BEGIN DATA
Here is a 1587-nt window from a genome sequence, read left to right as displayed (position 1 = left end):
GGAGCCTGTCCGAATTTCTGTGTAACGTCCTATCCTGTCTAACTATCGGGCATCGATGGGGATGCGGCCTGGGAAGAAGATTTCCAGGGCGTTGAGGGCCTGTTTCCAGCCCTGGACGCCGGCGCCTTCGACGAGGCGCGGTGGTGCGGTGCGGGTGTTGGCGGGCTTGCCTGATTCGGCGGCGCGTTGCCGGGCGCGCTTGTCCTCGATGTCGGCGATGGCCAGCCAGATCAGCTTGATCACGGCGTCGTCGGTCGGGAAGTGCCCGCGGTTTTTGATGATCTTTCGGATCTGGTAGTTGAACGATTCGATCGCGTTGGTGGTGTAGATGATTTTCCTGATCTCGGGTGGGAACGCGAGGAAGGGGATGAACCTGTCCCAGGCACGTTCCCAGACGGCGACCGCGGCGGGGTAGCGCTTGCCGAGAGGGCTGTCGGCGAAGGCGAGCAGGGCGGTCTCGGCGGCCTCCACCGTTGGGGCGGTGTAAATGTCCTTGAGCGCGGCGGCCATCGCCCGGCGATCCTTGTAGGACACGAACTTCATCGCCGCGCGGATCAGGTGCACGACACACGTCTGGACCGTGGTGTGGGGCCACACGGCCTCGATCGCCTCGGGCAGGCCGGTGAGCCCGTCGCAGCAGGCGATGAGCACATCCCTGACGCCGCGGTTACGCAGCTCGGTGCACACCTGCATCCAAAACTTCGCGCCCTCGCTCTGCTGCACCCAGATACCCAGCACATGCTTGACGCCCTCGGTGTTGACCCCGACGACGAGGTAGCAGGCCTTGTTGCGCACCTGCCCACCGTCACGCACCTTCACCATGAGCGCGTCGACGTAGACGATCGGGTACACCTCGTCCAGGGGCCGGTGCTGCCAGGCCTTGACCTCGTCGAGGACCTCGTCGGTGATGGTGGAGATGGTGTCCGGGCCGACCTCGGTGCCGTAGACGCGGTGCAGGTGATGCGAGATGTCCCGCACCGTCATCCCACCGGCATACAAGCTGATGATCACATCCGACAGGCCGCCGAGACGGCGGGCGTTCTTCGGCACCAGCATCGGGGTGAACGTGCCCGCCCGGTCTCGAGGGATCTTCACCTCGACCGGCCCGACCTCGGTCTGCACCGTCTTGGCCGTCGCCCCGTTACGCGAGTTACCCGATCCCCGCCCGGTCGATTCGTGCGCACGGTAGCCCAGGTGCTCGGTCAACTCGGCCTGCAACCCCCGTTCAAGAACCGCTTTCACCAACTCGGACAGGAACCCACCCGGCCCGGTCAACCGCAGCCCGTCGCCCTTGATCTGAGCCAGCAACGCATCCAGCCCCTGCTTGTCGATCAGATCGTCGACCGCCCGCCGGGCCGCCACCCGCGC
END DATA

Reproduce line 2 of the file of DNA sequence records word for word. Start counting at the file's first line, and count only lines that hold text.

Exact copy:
GGAGCCTGTCCGAATTTCTGTGTAACGTCCTATCCTGTCTAACTATCGGGCATCGATGGGGATGCGGCCTGGGAAGAAGATTTCCAGGGCGTTGAGGGCCTGTTTCCAGCCCTGGACGCCGGCGCCTTCGACGAGGCGCGGTGGTGCGGTGCGGGTGTTGGCGGGCTTGCCTGATTCGGCGGCGCGTTGCCGGGCGCGCTTGTCCTCGATGTCGGCGATGGCCAGCCAGATCAGCTTGATCACGGCGTCGTCGGTCGGGAAGTGCCCGCGGTTTTTGATGATCTTTCGGATCTGGTAGTTGAACGATTCGATCGCGTTGGTGGTGTAGATGATTTTCCTGATCTCGGGTGGGAACGCGAGGAAGGGGATGAACCTGTCCCAGGCACGTTCCCAGACGGCGACCGCGGCGGGGTAGCGCTTGCCGAGAGGGCTGTCGGCGAAGGCGAGCAGGGCGGTCTCGGCGGCCTCCACCGTTGGGGCGGTGTAAATGTCCTTGAGCGCGGCGGCCATCGCCCGGCGATCCTTGTAGGACACGAACTTCATCGCCGCGCGGATCAGGTGCACGACACACGTCTGGACCGTGGTGTGGGGCCACACGGCCTCGATCGCCTCGGGCAGGCCGGTGAGCCCGTCGCAGCAGGCGATGAGCACATCCCTGACGCCGCGGTTACGCAGCTCGGTGCACACCTGCATCCAAAACTTCGCGCCCTCGCTCTGCTGCACCCAGATACCCAGCACATGCTTGACGCCCTCGGTGTTGACCCCGACGACGAGGTAGCAGGCCTTGTTGCGCACCTGCCCACCGTCACGCACCTTCACCATGAGCGCGTCGACGTAGACGATCGGGTACACCTCGTCCAGGGGCCGGTGCTGCCAGGCCTTGACCTCGTCGAGGACCTCGTCGGTGATGGTGGAGATGGTGTCCGGGCCGACCTCGGTGCCGTAGACGCGGTGCAGGTGATGCGAGATGTCCCGCACCGTCATCCCACCGGCATACAAGCTGATGATCACATCCGACAGGCCGCCGAGACGGCGGGCGTTCTTCGGCACCAGCATCGGGGTGAACGTGCCCGCCCGGTCTCGAGGGATCTTCACCTCGACCGGCCCGACCTCGGTCTGCACCGTCTTGGCCGTCGCCCCGTTACGCGAGTTACCCGATCCCCGCCCGGTCGATTCGTGCGCACGGTAGCCCAGGTGCTCGGTCAACTCGGCCTGCAACCCCCGTTCAAGAACCGCTTTCACCAACTCGGACAGGAACCCACCCGGCCCGGTCAACCGCAGCCCGTCGCCCTTGATCTGAGCCAGCAACGCATCCAGCCCCTGCTTGTCGATCAGATCGTCGACCGCCCGCCGGGCCGCCACCCGCGC